Late this evening will mark two years since my last cigarette. I think proud is too strong a word to use, but I do feel satisfied with myself that I've been able to make it this far. There are times still when I miss smoking a heater and I suppose there always will be. They're manageable.
Looking back I did some things right and some things wrong. The advice I got to start the process by breaking habits one at a time worked very well for me. I quit smoking in the car. Then I quit lighting up right away when I got up in the morning, stretching the time before that first cigarette later and later. Then I quit smoking in the house, and right away after meals. After all of that over about a month or so, I was down to 1/2 a pack and it was time to quit.
I used the patch for about a week, then determined that it was wrong for me. Continuing to feed nicotine to my body, even in stepped down amounts, was going to make me fail. I needed to just get it out of my system and let the physical addiction cravings pass or I was going to end up buying a pack. And that worked. I can't say that I'll stay smoke-free forever, but I have no desire to start up again now.
What I did not handle so well was the weight gain. When I quit I was 5'11" and about 155 lbs. I had been that weight since I got out of basic training in 1983, though I had started to see a bit of middle age spread. I had restarted workouts in anticipation of my upcoming hand surgery and so I had this attitude that I could handle another 20 lbs. or so as long as I kept that up. I figured since I had never needed to watch calories before, the physical activity would make up the difference. Big mistake.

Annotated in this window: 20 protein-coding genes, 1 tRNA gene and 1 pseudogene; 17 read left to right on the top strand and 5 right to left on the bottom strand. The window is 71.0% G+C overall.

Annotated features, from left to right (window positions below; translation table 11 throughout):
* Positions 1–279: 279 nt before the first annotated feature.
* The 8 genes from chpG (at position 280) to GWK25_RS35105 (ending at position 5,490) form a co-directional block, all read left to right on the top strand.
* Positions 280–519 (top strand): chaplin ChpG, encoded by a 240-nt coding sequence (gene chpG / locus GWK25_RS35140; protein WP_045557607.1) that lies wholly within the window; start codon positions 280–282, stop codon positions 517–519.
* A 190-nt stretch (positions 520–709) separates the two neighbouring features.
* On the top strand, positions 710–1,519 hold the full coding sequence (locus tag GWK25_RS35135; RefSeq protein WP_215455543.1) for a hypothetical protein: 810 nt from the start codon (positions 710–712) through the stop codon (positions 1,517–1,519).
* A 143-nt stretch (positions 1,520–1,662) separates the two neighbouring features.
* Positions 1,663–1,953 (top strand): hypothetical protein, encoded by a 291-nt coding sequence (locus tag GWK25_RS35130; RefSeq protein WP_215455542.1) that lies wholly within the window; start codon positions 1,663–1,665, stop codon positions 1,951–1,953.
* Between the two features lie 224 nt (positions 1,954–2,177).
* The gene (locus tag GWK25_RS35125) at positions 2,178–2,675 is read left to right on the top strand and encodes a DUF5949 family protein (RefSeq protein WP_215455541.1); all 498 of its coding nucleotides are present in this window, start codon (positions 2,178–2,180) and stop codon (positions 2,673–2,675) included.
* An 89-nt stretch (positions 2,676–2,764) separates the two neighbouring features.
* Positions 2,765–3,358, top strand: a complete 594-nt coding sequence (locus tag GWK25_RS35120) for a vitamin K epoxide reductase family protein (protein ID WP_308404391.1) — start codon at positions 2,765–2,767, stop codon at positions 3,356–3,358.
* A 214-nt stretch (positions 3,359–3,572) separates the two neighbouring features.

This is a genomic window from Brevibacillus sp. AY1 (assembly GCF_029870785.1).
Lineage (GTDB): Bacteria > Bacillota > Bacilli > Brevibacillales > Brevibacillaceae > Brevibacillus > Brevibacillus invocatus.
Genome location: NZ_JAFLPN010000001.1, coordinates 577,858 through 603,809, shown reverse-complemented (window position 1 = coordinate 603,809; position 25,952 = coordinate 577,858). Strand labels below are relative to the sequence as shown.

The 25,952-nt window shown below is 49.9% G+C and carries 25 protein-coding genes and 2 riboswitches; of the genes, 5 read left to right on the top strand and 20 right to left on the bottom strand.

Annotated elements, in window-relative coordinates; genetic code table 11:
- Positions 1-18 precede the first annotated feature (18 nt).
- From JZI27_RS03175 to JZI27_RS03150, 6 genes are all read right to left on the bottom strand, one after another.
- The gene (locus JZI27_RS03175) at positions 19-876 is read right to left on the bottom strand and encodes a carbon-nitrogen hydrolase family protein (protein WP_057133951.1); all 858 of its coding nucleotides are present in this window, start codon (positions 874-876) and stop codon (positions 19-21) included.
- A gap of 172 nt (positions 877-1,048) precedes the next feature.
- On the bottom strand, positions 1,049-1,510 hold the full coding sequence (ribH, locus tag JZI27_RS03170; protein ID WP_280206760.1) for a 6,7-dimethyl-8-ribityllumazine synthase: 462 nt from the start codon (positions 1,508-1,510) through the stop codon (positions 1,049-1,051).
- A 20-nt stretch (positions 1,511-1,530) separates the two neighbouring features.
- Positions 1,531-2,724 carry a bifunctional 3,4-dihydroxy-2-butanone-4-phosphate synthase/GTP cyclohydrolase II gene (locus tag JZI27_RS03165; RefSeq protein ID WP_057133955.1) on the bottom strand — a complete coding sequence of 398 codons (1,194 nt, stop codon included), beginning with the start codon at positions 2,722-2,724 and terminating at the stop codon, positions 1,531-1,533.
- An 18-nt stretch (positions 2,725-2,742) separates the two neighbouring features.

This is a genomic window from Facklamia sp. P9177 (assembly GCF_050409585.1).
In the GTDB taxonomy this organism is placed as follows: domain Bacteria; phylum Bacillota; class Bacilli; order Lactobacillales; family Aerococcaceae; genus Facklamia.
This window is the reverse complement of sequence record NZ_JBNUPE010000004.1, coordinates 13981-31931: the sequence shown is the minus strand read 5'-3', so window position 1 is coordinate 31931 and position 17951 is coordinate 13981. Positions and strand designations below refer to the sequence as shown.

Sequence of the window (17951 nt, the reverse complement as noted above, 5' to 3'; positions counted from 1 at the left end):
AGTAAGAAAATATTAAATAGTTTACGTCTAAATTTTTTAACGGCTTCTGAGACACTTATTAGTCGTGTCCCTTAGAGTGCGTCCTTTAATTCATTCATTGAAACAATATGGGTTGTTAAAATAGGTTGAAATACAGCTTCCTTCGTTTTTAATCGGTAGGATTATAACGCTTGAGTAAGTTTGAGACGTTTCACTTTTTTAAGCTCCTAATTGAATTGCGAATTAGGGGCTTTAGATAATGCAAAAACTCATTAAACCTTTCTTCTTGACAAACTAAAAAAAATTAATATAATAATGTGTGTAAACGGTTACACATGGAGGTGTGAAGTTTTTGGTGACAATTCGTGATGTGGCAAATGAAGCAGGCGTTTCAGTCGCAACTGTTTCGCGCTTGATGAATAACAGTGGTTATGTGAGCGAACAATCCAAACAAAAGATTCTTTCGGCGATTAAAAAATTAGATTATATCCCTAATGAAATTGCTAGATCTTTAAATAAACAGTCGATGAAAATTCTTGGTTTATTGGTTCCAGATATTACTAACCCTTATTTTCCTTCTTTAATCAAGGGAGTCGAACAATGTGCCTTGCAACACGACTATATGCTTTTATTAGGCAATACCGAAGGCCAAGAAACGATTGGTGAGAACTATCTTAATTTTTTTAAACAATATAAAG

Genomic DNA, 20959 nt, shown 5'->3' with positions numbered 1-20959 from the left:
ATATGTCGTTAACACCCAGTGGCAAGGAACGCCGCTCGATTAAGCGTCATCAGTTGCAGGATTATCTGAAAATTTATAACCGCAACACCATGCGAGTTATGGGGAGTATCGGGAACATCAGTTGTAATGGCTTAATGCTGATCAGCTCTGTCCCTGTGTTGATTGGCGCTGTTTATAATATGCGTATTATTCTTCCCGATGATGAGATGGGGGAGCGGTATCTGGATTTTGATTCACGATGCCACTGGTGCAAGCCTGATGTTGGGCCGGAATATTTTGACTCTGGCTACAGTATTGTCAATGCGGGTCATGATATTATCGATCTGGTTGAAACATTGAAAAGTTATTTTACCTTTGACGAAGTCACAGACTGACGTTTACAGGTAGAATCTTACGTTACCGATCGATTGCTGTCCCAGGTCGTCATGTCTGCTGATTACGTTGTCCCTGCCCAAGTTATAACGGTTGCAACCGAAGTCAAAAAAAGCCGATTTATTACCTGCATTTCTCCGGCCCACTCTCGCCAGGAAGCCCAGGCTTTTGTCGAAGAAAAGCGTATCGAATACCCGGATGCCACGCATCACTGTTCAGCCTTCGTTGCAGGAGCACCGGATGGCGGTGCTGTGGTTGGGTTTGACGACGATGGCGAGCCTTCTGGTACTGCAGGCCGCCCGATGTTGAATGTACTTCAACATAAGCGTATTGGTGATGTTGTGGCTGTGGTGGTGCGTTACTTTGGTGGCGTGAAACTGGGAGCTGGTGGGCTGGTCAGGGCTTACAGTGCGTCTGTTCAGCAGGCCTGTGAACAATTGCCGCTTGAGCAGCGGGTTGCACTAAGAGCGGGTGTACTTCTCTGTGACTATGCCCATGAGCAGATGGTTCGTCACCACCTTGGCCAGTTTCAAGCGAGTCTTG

Despite the workouts I ballooned past my goal of 175 or so. I actually made it up to 205 before settling down to 190-195 now. That dramatic weight gain was definitely hard on my back for awhile and I'm pretty sure it didn't do my heart any good either. The problem was I had steeled myself to ignore the cravings for a smoke, but I was totally unprepared for the cravings for food. I was hungry all the time. No, I was ravenous all the time. I had totally miscalculated how cigarettes had suppressed my appetite for almost thirty years and it came roaring back with a vengeance.
I think I've got that appetite back under control now and overall I'm very glad that I've quit. Like I said, I still miss it at times and I probably will have moments like that the rest of my life. But, I feel better and I've saved a ton of money the last two years(well, saved for other things). If you smoke I would encourage you to think about quitting, because if i can do it after almost thirty years then you can too. It's just a matter of finding the quit plan that is right for you. It may take a little time, but eventually you'll be glad that you did.